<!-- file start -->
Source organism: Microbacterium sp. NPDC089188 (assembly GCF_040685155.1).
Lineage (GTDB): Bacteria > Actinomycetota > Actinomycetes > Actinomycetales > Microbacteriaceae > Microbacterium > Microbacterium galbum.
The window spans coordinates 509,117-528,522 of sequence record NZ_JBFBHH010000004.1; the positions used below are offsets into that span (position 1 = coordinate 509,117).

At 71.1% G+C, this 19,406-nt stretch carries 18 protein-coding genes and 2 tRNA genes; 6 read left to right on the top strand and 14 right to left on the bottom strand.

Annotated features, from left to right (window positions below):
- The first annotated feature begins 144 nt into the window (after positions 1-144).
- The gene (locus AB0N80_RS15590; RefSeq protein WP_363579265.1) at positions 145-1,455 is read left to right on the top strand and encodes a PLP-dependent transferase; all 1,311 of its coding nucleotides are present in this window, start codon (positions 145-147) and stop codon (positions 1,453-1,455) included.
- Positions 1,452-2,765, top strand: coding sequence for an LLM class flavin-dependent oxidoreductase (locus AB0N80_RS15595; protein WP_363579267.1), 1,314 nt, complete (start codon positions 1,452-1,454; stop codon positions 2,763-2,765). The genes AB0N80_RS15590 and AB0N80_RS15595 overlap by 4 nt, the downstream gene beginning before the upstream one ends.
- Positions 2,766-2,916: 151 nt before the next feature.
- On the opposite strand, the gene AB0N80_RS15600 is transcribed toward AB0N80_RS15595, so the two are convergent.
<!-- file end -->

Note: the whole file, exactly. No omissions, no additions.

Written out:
Source organism: Microbacterium sp. NPDC089188 (assembly GCF_040685155.1).
Lineage (GTDB): Bacteria > Actinomycetota > Actinomycetes > Actinomycetales > Microbacteriaceae > Microbacterium > Microbacterium galbum.
The window spans coordinates 509,117-528,522 of sequence record NZ_JBFBHH010000004.1; the positions used below are offsets into that span (position 1 = coordinate 509,117).

At 71.1% G+C, this 19,406-nt stretch carries 18 protein-coding genes and 2 tRNA genes; 6 read left to right on the top strand and 14 right to left on the bottom strand.

Annotated features, from left to right (window positions below):
- The first annotated feature begins 144 nt into the window (after positions 1-144).
- The gene (locus AB0N80_RS15590; RefSeq protein WP_363579265.1) at positions 145-1,455 is read left to right on the top strand and encodes a PLP-dependent transferase; all 1,311 of its coding nucleotides are present in this window, start codon (positions 145-147) and stop codon (positions 1,453-1,455) included.
- Positions 1,452-2,765, top strand: coding sequence for an LLM class flavin-dependent oxidoreductase (locus AB0N80_RS15595; protein WP_363579267.1), 1,314 nt, complete (start codon positions 1,452-1,454; stop codon positions 2,763-2,765). The genes AB0N80_RS15590 and AB0N80_RS15595 overlap by 4 nt, the downstream gene beginning before the upstream one ends.
- Positions 2,766-2,916: 151 nt before the next feature.
- On the opposite strand, the gene AB0N80_RS15600 is transcribed toward AB0N80_RS15595, so the two are convergent.